- What is the true value that AV integration provides?
- How has that value changed?
For any company truly interested in evolving with their customers’ needs, these are good questions to ask. AVIXA has been in front of this topic for a few years as it has emphasized the “experience” that AV integration provides to its customers.
There is no market where the measure of “experience” is more tangible than in the museum market. Integration firms that serve museum technology customers are challenged to help them create unforgettable experiences for visitors.
As such, museum market integrators need to continue to elevate their AV offerings. So we asked AV professionals that serve the museum market either as product manufacturers, distributors or consultants for their thoughts on where the museum market is going.
1 – VR’s Place in AV Integration
“Some of the ways I see museums raising the bar are through virtual reality, transporting people to different places across the globe, and providing an immersive environment,” says Melody Craigmyle, VP of marketing, Almo Professional A/V.
“At the National Geographic museum in Washington D.C., visitors are transported to the Tomb of Christ at the Church of the Holy Sepulchre to see this amazingly resorted historic site in Jerusalem. Through VR glasses and edge blended projection, you feel as though you walking through the church and seeing the artwork and architecture live. It’s so cutting edge.”
2 – Integration for All Senses
“Immersive displays in which visitors experience a multisensory event are already happening,” points out Joe Teixeira, director, product management, MuxLab.
“Dynamic 4K projections and music make formerly static displays come alive. MuxLab provided HDMI Extender Kits for an installation of ‘David Bowie Is’ in Bologna, Italy’s Museum of Modern Art, celebrating the artistic life of this music legend.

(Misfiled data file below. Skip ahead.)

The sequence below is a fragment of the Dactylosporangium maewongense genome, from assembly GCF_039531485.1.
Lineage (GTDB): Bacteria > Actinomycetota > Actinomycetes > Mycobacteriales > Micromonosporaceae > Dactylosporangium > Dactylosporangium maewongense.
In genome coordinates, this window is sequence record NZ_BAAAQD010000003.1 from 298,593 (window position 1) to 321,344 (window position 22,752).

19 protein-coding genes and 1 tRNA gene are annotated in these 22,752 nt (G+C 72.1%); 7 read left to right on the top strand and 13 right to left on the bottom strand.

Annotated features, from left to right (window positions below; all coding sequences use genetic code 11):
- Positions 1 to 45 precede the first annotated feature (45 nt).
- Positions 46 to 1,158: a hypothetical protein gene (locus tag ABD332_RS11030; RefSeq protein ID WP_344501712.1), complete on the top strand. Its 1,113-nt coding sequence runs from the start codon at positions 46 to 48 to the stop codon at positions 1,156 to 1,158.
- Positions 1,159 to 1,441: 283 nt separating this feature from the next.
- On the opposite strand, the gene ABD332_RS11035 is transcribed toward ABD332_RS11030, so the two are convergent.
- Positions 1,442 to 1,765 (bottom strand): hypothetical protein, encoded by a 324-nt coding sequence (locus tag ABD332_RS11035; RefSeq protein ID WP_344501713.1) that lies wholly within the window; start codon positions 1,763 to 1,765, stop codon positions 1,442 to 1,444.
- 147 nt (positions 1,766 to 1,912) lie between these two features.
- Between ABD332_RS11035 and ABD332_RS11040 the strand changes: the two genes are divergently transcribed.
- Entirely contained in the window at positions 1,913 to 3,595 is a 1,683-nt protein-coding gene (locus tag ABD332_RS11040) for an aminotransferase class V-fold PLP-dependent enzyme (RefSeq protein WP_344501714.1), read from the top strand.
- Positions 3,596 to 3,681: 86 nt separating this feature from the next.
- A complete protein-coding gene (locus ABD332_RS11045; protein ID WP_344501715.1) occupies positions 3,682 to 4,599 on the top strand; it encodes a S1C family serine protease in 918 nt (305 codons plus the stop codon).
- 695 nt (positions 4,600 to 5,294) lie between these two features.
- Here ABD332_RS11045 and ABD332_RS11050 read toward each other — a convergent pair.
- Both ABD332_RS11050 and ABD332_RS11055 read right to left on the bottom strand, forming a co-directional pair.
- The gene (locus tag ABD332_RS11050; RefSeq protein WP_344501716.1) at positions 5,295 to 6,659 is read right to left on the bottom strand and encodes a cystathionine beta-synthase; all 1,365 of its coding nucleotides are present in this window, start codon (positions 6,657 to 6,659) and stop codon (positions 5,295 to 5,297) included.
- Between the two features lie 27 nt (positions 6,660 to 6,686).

“AV integration was the heart of this exhibition, providing a synchronized solution that linked to the local network and remotely managed.Sources distributed AV to the exhibition at resolutions up to 4K/60Hz. The delivery of uncompressed HDMI on Cat 6 cable was mission-critical in an environment that required an invisible, extremely reliable solution.”
3 – It’s a Matter of Touch
“Touch interactivity has raised the bar for museums, modernizing them to fully engage guests the entirety of their visit,” says John Dixon, product manager, Leyard and Planar.
“By using Leyard and Planar touch display technologies, museums have developed ‘wow’ factor displays, created immersive story-telling exhibits and encouraged guests to become part of the experience with multitouch displays.
Leyard and Planar museum technology give visitors access hundreds of documents and images at a touch-table video wall at the National Archive Museum in Washington D.C., encourage guests to play games and create recipes at the SPAM museum in Austin, Minn., and explore architecture facts and history from 500 feet up at Seattle’s landmark Space Needle.”
4 – Getting More Interactive
“What we’re seeing more of in museum technology is touch and motion based activity; which is giving them an experience they can’t get at home and drawing younger, tech-savvy audiences into museums,” says Jeevan Vivegananthan, senior director product management, displays & processors, Christie.
“One example is at the Cleveland Museum of Art using Christie MicroTiles where visitors can curate their own tour. Museum visitors can now engage with 3D animations, videos, photographs and audio simply by holding up their smartphone to an exhibit, making the entire museum technology experience educational, entertaining and fun at the same time.”
5 – Rising to High Expectations
“We’re in the age of experience, and traditional institutions, such as museums and other learning environments are faced with the growing expectations of visitors and guests,” says Bryan Meszaros, CEO, OpenEye Global.
“These expectations are compounded with the latest trends in mobile AR [and] VR apps, digital signage, and exhibit design which take the guest from only viewing the experience to being immersed within in it. These experiences are increasingly competing not just for the ‘wow’ factor, but also for the visual attention of the guest, which when done right, can be a tremendous opportunity for the experience to resonate with them long after leaving the environment.”
This article was originally posted on sister site Commercial Integrator.